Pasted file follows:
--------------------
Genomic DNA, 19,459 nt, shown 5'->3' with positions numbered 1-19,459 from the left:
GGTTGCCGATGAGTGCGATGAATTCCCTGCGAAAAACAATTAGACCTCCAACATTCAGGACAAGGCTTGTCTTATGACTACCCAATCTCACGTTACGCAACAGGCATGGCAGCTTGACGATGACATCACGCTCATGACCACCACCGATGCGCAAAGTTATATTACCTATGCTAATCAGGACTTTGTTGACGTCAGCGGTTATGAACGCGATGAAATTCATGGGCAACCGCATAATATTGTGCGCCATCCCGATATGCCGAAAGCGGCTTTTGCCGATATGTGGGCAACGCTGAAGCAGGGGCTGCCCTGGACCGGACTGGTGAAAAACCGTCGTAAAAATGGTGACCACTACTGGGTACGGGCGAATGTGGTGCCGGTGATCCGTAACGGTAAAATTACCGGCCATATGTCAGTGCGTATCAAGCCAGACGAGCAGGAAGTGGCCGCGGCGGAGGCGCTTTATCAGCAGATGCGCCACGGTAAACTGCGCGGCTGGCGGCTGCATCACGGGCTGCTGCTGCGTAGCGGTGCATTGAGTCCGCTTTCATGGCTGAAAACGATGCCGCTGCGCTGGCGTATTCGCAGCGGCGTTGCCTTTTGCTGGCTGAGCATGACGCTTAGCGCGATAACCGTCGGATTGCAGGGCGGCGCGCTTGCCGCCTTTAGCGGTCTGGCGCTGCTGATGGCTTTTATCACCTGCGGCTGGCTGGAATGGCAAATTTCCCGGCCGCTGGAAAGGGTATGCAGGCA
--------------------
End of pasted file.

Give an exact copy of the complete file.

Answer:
Genomic DNA, 19,459 nt, shown 5'->3' with positions numbered 1-19,459 from the left:
GGTTGCCGATGAGTGCGATGAATTCCCTGCGAAAAACAATTAGACCTCCAACATTCAGGACAAGGCTTGTCTTATGACTACCCAATCTCACGTTACGCAACAGGCATGGCAGCTTGACGATGACATCACGCTCATGACCACCACCGATGCGCAAAGTTATATTACCTATGCTAATCAGGACTTTGTTGACGTCAGCGGTTATGAACGCGATGAAATTCATGGGCAACCGCATAATATTGTGCGCCATCCCGATATGCCGAAAGCGGCTTTTGCCGATATGTGGGCAACGCTGAAGCAGGGGCTGCCCTGGACCGGACTGGTGAAAAACCGTCGTAAAAATGGTGACCACTACTGGGTACGGGCGAATGTGGTGCCGGTGATCCGTAACGGTAAAATTACCGGCCATATGTCAGTGCGTATCAAGCCAGACGAGCAGGAAGTGGCCGCGGCGGAGGCGCTTTATCAGCAGATGCGCCACGGTAAACTGCGCGGCTGGCGGCTGCATCACGGGCTGCTGCTGCGTAGCGGTGCATTGAGTCCGCTTTCATGGCTGAAAACGATGCCGCTGCGCTGGCGTATTCGCAGCGGCGTTGCCTTTTGCTGGCTGAGCATGACGCTTAGCGCGATAACCGTCGGATTGCAGGGCGGCGCGCTTGCCGCCTTTAGCGGTCTGGCGCTGCTGATGGCTTTTATCACCTGCGGCTGGCTGGAATGGCAAATTTCCCGGCCGCTGGAAAGGGTATGCAGGCA